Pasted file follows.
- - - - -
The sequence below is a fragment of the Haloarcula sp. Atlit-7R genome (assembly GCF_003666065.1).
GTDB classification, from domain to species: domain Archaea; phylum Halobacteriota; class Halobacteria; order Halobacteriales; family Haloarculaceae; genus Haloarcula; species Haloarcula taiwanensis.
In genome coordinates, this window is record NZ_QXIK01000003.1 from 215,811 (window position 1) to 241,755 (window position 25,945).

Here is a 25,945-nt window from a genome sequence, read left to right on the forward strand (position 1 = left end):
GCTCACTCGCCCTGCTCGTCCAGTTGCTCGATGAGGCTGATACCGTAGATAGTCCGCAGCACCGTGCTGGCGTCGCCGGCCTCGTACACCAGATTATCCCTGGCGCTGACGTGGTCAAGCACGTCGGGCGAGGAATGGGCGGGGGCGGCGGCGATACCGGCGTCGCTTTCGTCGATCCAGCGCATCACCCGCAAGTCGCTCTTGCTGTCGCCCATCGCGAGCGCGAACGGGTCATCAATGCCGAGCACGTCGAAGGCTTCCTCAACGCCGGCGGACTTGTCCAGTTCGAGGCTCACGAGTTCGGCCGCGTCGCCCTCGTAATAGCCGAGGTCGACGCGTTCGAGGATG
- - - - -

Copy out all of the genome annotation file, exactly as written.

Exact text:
The sequence below is a fragment of the Haloarcula sp. Atlit-7R genome (assembly GCF_003666065.1).
GTDB classification, from domain to species: domain Archaea; phylum Halobacteriota; class Halobacteria; order Halobacteriales; family Haloarculaceae; genus Haloarcula; species Haloarcula taiwanensis.
In genome coordinates, this window is record NZ_QXIK01000003.1 from 215,811 (window position 1) to 241,755 (window position 25,945).

Here is a 25,945-nt window from a genome sequence, read left to right on the forward strand (position 1 = left end):
GCTCACTCGCCCTGCTCGTCCAGTTGCTCGATGAGGCTGATACCGTAGATAGTCCGCAGCACCGTGCTGGCGTCGCCGGCCTCGTACACCAGATTATCCCTGGCGCTGACGTGGTCAAGCACGTCGGGCGAGGAATGGGCGGGGGCGGCGGCGATACCGGCGTCGCTTTCGTCGATCCAGCGCATCACCCGCAAGTCGCTCTTGCTGTCGCCCATCGCGAGCGCGAACGGGTCATCAATGCCGAGCACGTCGAAGGCTTCCTCAACGCCGGCGGACTTGTCCAGTTCGAGGCTCACGAGTTCGGCCGCGTCGCCCTCGTAATAGCCGAGGTCGACGCGTTCGAGGATG